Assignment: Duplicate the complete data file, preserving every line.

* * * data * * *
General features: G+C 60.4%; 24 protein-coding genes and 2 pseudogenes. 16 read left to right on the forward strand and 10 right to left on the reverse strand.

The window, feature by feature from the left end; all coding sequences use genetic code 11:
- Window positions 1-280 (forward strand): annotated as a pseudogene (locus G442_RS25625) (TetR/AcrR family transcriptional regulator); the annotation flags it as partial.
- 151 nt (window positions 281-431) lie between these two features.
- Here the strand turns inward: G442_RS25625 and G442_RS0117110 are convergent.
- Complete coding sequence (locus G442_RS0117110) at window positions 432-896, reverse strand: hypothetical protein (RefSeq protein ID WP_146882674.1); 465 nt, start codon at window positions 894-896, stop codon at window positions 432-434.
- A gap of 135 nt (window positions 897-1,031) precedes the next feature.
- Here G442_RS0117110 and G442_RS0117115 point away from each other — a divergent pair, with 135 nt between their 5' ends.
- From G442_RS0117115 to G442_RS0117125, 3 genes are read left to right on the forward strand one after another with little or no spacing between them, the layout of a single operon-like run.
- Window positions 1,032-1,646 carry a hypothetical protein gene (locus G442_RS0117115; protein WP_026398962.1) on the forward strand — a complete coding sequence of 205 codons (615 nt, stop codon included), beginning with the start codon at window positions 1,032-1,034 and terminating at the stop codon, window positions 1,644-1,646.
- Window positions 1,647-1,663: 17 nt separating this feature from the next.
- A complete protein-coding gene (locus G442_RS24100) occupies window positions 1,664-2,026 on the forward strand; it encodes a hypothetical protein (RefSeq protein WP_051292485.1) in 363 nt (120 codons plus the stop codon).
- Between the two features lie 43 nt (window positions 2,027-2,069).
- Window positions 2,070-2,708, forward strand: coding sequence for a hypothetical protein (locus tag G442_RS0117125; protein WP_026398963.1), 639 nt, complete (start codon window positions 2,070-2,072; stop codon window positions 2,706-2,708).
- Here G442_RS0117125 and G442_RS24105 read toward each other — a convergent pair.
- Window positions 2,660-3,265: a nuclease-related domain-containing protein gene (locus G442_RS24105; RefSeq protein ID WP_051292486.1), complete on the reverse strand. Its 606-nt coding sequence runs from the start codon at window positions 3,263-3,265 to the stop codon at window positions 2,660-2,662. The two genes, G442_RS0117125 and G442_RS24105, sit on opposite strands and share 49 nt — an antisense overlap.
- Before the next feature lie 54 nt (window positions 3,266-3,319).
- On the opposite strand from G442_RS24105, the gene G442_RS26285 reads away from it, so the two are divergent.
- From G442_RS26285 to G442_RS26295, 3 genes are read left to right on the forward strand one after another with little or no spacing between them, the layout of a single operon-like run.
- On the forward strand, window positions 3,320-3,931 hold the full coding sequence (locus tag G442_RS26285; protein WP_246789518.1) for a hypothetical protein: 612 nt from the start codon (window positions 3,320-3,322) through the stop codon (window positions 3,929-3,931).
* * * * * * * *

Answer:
General features: G+C 60.4%; 24 protein-coding genes and 2 pseudogenes. 16 read left to right on the forward strand and 10 right to left on the reverse strand.

The window, feature by feature from the left end; all coding sequences use genetic code 11:
- Window positions 1-280 (forward strand): annotated as a pseudogene (locus G442_RS25625) (TetR/AcrR family transcriptional regulator); the annotation flags it as partial.
- 151 nt (window positions 281-431) lie between these two features.
- Here the strand turns inward: G442_RS25625 and G442_RS0117110 are convergent.
- Complete coding sequence (locus G442_RS0117110) at window positions 432-896, reverse strand: hypothetical protein (RefSeq protein ID WP_146882674.1); 465 nt, start codon at window positions 894-896, stop codon at window positions 432-434.
- A gap of 135 nt (window positions 897-1,031) precedes the next feature.
- Here G442_RS0117110 and G442_RS0117115 point away from each other — a divergent pair, with 135 nt between their 5' ends.
- From G442_RS0117115 to G442_RS0117125, 3 genes are read left to right on the forward strand one after another with little or no spacing between them, the layout of a single operon-like run.
- Window positions 1,032-1,646 carry a hypothetical protein gene (locus G442_RS0117115; protein WP_026398962.1) on the forward strand — a complete coding sequence of 205 codons (615 nt, stop codon included), beginning with the start codon at window positions 1,032-1,034 and terminating at the stop codon, window positions 1,644-1,646.
- Window positions 1,647-1,663: 17 nt separating this feature from the next.
- A complete protein-coding gene (locus G442_RS24100) occupies window positions 1,664-2,026 on the forward strand; it encodes a hypothetical protein (RefSeq protein WP_051292485.1) in 363 nt (120 codons plus the stop codon).
- Between the two features lie 43 nt (window positions 2,027-2,069).
- Window positions 2,070-2,708, forward strand: coding sequence for a hypothetical protein (locus tag G442_RS0117125; protein WP_026398963.1), 639 nt, complete (start codon window positions 2,070-2,072; stop codon window positions 2,706-2,708).
- Here G442_RS0117125 and G442_RS24105 read toward each other — a convergent pair.
- Window positions 2,660-3,265: a nuclease-related domain-containing protein gene (locus G442_RS24105; RefSeq protein ID WP_051292486.1), complete on the reverse strand. Its 606-nt coding sequence runs from the start codon at window positions 3,263-3,265 to the stop codon at window positions 2,660-2,662. The two genes, G442_RS0117125 and G442_RS24105, sit on opposite strands and share 49 nt — an antisense overlap.
- Before the next feature lie 54 nt (window positions 3,266-3,319).
- On the opposite strand from G442_RS24105, the gene G442_RS26285 reads away from it, so the two are divergent.
- From G442_RS26285 to G442_RS26295, 3 genes are read left to right on the forward strand one after another with little or no spacing between them, the layout of a single operon-like run.
- On the forward strand, window positions 3,320-3,931 hold the full coding sequence (locus tag G442_RS26285; protein WP_246789518.1) for a hypothetical protein: 612 nt from the start codon (window positions 3,320-3,322) through the stop codon (window positions 3,929-3,931).